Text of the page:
d/dt(2.5 sin (50t)+10.33cos (50t)

=125cos(50t)-1033 sin(50t)\2

I do not know what you mean by set it to zero and solve for the angle

Thanks

14. Mar 27, 2016

### Staff: Mentor

In post #10 I wrote your current function as:

I(t) = a⋅sin(θ) + b⋅cos(θ)

where θ = 50 t ; a = 5/2 ; b = 10.33

Differentiate a⋅sin(θ) + b⋅cos(θ). It's simple because the "50t" is removed from trig arguments and replaced with θ. This θ is the angle you're looking for, when the current reaches a maximum.

To find a maximum or minimum you find the value of θ that makes the derivative zero.

15. Mar 27, 2016

### Enochfoul

Is my calculation to find
Thanks I will have a crack at this tomorrow. Is my calculation for the amplitude correct?

16. Mar 27, 2016

### Staff: Mentor

Yes, your amplitude is fine. Your derivative is okay, too. But it's probably easier to leave it in symbolic form with a, b, and θ, solve for the angle in terms of those constants, then plug in the numbers at the end. Thus:

$\frac{d}{dθ}(a~ sin(θ) + b~ cos(θ)) = a~ cos(θ) - b~ sin(θ) = 0$

Solve for θ.

17. Mar 27, 2016

If I may add a constructive comment, there is a trick every engineer should really know when they encounter the form $y=A \cos(\omega t)+B \sin(\omega t)$ It looked like you were heading toward that route in your OP but never got there. And the trick is to factor out sqrt(A^2+B^2) and let A/sqrt(A^2+B^2)=$\cos(\phi)$ and B/sqrt(A^2+B^2)=$\sin(\phi)$ Then y=sqrt(A^2+B^2) $\cos(\omega t-\phi)$ I first saw this trick in a mechanics text in my sophomore year in college and it has come in handy countless times. (Note that $\tan(\phi)=B/A$)

18. Mar 27, 2016

### Staff: Mentor

That is the trick that I was hinting at in post #10.

19. Mar 27, 2016

### Staff: Mentor

Your very first move when faced with this problem should have been to sketch the curves so you can see exactly what you are dealing with.

Get to know wolframalpha and it will turn drudgery into fun!
http://m.wolframalpha.com/input/?i=plot+5sin(50t+Pi/3)+6cos(50t)+for+0<t<0.01&incCompTime=true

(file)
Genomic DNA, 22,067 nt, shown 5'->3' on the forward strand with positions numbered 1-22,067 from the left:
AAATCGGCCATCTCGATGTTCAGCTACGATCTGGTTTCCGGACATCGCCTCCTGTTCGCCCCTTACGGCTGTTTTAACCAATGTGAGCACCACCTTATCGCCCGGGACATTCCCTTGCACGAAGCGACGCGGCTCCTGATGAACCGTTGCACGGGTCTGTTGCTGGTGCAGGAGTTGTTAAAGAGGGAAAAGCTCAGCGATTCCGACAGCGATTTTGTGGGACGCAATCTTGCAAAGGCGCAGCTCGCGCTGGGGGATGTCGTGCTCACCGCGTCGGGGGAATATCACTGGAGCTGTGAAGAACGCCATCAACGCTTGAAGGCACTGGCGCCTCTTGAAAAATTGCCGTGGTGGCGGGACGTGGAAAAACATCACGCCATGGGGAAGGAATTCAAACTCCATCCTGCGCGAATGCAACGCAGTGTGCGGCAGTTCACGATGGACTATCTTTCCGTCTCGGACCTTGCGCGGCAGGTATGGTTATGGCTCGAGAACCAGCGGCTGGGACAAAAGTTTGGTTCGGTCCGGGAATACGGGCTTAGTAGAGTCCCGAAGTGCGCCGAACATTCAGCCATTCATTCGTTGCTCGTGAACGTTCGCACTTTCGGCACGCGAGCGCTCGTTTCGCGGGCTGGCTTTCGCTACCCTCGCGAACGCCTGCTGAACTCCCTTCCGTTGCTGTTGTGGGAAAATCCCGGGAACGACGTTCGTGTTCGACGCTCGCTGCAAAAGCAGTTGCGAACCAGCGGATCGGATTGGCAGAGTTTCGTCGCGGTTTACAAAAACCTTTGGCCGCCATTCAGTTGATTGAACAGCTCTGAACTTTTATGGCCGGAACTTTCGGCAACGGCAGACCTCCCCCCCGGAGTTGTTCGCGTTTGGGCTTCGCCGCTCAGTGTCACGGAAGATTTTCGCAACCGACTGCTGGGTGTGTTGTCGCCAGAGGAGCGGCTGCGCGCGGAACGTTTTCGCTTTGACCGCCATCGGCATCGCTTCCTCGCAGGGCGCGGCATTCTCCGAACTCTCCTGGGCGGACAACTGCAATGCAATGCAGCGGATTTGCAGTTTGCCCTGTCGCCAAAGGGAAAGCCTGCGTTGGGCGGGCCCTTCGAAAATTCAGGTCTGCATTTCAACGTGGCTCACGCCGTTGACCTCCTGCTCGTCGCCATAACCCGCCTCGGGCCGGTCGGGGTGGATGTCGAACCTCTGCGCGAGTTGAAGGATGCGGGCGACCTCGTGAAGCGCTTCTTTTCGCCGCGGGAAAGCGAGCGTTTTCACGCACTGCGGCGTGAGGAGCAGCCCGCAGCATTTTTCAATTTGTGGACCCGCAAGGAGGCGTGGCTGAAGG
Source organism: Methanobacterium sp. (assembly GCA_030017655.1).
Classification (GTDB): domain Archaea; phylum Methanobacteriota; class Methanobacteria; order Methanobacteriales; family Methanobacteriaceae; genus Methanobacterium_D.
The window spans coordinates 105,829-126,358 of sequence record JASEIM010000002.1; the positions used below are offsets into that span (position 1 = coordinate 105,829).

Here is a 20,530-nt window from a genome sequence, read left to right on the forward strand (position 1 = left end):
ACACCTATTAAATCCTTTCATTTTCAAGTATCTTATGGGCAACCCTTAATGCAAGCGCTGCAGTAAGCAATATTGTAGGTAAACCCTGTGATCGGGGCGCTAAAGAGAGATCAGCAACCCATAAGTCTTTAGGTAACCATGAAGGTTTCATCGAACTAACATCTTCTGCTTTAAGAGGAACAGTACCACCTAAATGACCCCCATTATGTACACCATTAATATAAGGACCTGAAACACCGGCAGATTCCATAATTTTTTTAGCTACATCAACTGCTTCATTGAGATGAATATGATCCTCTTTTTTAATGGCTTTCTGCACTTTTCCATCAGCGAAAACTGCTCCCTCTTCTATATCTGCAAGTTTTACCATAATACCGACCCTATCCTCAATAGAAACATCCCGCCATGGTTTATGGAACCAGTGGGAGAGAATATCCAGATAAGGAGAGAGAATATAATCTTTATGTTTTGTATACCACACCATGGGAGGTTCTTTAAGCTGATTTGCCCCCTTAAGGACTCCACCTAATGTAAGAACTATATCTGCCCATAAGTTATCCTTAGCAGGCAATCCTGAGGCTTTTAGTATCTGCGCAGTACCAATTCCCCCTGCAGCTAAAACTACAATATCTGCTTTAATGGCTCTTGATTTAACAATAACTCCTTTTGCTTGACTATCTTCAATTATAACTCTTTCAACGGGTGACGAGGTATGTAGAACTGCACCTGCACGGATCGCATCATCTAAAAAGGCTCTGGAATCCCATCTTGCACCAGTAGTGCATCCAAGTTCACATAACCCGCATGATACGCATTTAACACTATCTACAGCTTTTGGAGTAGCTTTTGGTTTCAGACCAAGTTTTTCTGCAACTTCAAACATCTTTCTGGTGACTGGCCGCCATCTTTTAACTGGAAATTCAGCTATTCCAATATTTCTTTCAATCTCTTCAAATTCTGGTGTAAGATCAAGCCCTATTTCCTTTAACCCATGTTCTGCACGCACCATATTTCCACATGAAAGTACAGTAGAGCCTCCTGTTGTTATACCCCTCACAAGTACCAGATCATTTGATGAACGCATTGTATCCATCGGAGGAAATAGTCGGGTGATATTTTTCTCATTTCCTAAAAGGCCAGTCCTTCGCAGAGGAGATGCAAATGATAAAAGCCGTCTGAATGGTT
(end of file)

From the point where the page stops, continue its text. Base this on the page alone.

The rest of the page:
You can see their sum starts (i.e., when t=0) at an angle that's a little less than the peak, so a little less than 90°.

20. Mar 28, 2016

### Enochfoul

Could the problem be looking for an actual time value rather than an angle? i.e in the graph the amplitude 10.6 occurs around 0.005. On top of this using the calculation 2.5sin(50) + 10.33cos(50) I got 8.55. Arctan8.55 = 83.32° which is a little less than the 90° you stated or I am swinging and missing again?

Last edited by a moderator: Mar 28, 2016
21. Mar 28, 2016

### Staff: Mentor

Once you determine the angle (and remember, you'll need it in radians), you can easily calculate the time.

As far as I can see, that expression does not arise anywhere in the solution to this exercise.

22. Mar 28, 2016

### Staff: Mentor

If you replace "plot" with "maximum of" I think you'll find wolframalpha will tell you the ordinates of the maximum in that range of time....so you can check your calculations.

23. Mar 28, 2016

### Enochfoul

So If C = 2.5 sin 50t + 10.33 cos 50t
the dC/dt = 125 cos 50t - 516.5 sin 50t (diff of sin 50t is 50 cos 50t and diff of cos 50t is -50 sin 50t)
At a maximum dC/dt is 0
0 = 125 cos 50t - 516.5 sin 50t
rearrange and divide by cos 50t this give tan 50t = 2.5/10.33 giving 50t as 13.6 deg.

So 13.6 deg converted to radians would be 0.237.
0.237 ÷ 50 = 0.00474 which would be the time the amplitude of 10.6 would occur?

Using you tip of changing the graph to "Maximum of" it comes out as http://www4f.wolframalpha.com/Calculate/MSP/MSP72722a107agdc0he8ga0000405a140d63h2172g?MSPStoreType=image/gif&s=42&w=496.&h=33. [Broken]

Im guessing this is correct then?

Last edited by a moderator: May 7, 2017
24. Mar 28, 2016

### Staff: Mentor

That looks right.

25. Mar 28, 2016

### Staff: Mentor

So to make sure I understand why you solved the exercise this way, you haven't yet learnt to add as phasors, e.g.,

I1 = 5∠Pi/3
I2 = 6∠0

then I1 + I2 = .....